April 5, 2012

Latest attempt at a query...any help is appreciated :)

This is query number 6 or maybe 7. I'm kind of losing track at this point. I have taken advice from everyone and tried to incorporate it. One thing I have heard from a few people is.... 'How is this story the 40 days of temptation?' And although it is very clear in the story... I have had a hard time figuring out how to get 2 povs into the query. I would love to query just 1 pov, and that's what my previous attempts were, but when I leave off the other character- who is going through the 40 days of temptation- then the symbolism is lost. So here is my current try...any thoughts:)
QUERY


UNYIELDING, is a YA high fantasy. Complete at 62,000 words, this novel puts a unique spin on the classic story of the 40 days of temptation Christ suffered. It is written from two povs- a hot headed disciple trying to rescue his friend, and the friend, who is imprisoned and being offered anything to switch sides.

Gabe is a clumsy, hot-tempered, seventeen-year-old boy whose problems are far from typical. While most teens are bothered by sweaty palms and cracking voices, Gabe has to deal with lightning that shoots from his hands every time he gets upset- which for him is more often than not. And he’d love to have grade troubles and prom date worries, instead he has to avenge his parent’s murder and save his best friend’s life.

A man named Samael and his legion of followers are on a rampage for power over the planet. Samael comes for Gabe’s family, but Gabe's best friend Rhet, saves him. Gabe’s parents aren’t so fortunate, and neither is Rhet, who became collateral damage and is captured. It turns out Rhet is the one Samael has been hunting all this time.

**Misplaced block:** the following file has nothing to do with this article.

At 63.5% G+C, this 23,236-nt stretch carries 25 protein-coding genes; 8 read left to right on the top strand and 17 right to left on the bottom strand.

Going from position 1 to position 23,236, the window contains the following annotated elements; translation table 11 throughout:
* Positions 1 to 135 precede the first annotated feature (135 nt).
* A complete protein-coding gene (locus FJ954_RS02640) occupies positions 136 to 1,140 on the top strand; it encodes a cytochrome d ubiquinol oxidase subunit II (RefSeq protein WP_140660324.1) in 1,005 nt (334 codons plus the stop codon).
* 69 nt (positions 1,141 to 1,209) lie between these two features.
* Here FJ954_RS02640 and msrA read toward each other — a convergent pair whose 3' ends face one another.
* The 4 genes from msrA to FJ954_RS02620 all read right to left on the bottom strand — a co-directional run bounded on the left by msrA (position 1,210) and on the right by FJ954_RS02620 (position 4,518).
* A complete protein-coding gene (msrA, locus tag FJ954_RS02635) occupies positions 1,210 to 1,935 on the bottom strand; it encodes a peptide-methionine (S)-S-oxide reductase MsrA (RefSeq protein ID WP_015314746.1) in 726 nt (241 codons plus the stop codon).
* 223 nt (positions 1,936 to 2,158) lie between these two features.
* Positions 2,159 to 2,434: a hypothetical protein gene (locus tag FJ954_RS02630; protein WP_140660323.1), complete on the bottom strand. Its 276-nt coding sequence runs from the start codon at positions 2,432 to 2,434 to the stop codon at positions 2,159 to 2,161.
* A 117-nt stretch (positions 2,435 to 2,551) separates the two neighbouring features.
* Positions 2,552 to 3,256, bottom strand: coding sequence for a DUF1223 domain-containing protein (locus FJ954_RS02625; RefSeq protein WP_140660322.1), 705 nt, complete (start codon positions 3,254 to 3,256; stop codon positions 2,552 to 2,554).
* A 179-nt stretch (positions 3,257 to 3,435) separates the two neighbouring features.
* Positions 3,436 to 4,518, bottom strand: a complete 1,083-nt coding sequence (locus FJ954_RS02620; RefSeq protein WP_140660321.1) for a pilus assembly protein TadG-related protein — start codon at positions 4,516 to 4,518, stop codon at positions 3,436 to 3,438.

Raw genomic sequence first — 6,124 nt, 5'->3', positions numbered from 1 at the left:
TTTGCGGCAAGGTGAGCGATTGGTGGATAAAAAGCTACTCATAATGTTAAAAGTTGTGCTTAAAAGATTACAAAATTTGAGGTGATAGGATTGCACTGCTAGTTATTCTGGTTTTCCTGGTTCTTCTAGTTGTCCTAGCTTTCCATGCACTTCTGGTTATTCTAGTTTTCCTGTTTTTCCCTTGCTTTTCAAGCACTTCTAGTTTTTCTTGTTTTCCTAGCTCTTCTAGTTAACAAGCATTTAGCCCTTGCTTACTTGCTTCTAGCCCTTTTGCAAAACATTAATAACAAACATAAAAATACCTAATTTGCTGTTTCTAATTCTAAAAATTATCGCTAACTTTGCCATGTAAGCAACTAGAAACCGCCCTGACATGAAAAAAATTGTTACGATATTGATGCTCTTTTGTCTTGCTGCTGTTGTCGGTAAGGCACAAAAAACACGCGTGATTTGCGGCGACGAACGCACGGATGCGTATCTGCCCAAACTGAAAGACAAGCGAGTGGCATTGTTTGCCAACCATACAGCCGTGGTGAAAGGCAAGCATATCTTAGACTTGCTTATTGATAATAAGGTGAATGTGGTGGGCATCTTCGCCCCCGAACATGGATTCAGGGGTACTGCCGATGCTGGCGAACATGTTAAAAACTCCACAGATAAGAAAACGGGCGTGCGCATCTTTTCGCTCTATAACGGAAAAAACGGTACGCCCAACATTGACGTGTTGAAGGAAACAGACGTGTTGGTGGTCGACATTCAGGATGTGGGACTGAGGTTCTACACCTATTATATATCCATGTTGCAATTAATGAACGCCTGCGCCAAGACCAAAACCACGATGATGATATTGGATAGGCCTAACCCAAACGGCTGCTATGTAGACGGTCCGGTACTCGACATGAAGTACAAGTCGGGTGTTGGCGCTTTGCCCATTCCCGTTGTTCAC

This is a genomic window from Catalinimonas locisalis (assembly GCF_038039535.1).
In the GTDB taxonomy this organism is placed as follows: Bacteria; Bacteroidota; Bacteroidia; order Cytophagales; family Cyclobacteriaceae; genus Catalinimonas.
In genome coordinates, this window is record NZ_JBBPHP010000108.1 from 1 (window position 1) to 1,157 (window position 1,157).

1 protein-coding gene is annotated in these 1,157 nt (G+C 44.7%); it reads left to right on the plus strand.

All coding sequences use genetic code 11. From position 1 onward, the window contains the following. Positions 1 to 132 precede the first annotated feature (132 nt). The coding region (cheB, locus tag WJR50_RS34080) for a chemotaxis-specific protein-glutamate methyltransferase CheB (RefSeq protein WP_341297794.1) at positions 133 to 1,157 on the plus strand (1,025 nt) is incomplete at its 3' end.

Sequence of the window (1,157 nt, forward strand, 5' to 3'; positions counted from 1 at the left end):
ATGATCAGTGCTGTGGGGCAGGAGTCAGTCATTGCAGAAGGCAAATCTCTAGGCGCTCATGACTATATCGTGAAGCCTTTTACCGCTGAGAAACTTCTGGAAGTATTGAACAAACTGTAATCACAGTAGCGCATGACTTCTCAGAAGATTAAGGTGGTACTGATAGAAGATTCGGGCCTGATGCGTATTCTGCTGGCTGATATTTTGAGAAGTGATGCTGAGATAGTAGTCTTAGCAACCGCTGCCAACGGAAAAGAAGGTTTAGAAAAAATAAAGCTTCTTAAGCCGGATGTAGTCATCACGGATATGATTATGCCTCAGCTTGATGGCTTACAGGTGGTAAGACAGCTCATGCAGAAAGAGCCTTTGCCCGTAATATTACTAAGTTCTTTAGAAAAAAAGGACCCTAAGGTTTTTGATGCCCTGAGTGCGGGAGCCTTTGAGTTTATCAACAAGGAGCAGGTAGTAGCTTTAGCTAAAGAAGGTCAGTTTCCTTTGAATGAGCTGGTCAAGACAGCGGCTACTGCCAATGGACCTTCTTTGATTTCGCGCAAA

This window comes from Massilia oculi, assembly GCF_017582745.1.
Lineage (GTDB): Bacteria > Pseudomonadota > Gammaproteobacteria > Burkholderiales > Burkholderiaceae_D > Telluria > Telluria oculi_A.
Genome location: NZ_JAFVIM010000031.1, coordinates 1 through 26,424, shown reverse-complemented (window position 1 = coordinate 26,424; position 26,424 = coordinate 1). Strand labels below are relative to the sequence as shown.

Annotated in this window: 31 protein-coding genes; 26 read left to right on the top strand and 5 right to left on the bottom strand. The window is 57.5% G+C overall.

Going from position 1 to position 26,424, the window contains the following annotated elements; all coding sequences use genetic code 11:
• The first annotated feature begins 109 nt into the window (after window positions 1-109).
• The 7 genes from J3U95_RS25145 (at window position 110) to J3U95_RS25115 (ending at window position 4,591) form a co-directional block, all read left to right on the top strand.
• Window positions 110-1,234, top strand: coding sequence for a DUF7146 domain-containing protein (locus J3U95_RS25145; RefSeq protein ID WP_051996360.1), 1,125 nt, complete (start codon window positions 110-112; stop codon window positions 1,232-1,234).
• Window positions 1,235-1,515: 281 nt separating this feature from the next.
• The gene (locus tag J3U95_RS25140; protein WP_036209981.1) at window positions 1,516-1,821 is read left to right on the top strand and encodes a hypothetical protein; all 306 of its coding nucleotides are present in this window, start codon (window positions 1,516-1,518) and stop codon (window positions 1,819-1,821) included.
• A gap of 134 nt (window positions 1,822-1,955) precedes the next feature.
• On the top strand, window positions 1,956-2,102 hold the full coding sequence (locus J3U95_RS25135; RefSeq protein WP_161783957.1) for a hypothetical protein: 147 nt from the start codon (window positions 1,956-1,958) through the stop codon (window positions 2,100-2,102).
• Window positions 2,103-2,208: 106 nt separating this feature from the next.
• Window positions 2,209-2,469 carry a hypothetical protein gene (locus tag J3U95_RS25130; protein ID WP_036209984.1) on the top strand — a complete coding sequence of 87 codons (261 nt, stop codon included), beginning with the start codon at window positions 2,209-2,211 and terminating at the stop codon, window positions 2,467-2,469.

While in prison Rhet is given a choice- join Samael on his conquest- or everyone he ever loved will die. With Rhet in his grasp, Samael will do anything to turn him, offer anything. What Samael doesn't know is that Rhet has his own ulterior motives, something much greater than Samael could ever offer.

The first chapter of UNYIELDING will be featured as a flash fiction piece on an agent’s blog, Sarah LaPolla’s- Glass Cases. I feel this would be a good fit with you because of........ Thank you for your time.

6 comments:

Michael Offutt, Tebow Cult Initiate said...

I was never lucky in getting an agent, and yes...I do think that there is some luck involved with this kind of thing. Honestly, I would encourage you to attend a writer's conference, forego the query, and pitch directly to the agent using a three line pitch. But that being said, I'm looking at your query and will offer this (assuming you still want to go this route-many agents will only take one out of a pile of 30,000):

1)Your first two sentences should come at the end.

2) Rather than say "unique spin" this is what the agent will look at as "telling". They want to be shown. "Show don't tell" basically...so cut that and then reveal that it is unique by showing it in the query and let them arrive at that conclusion on their own.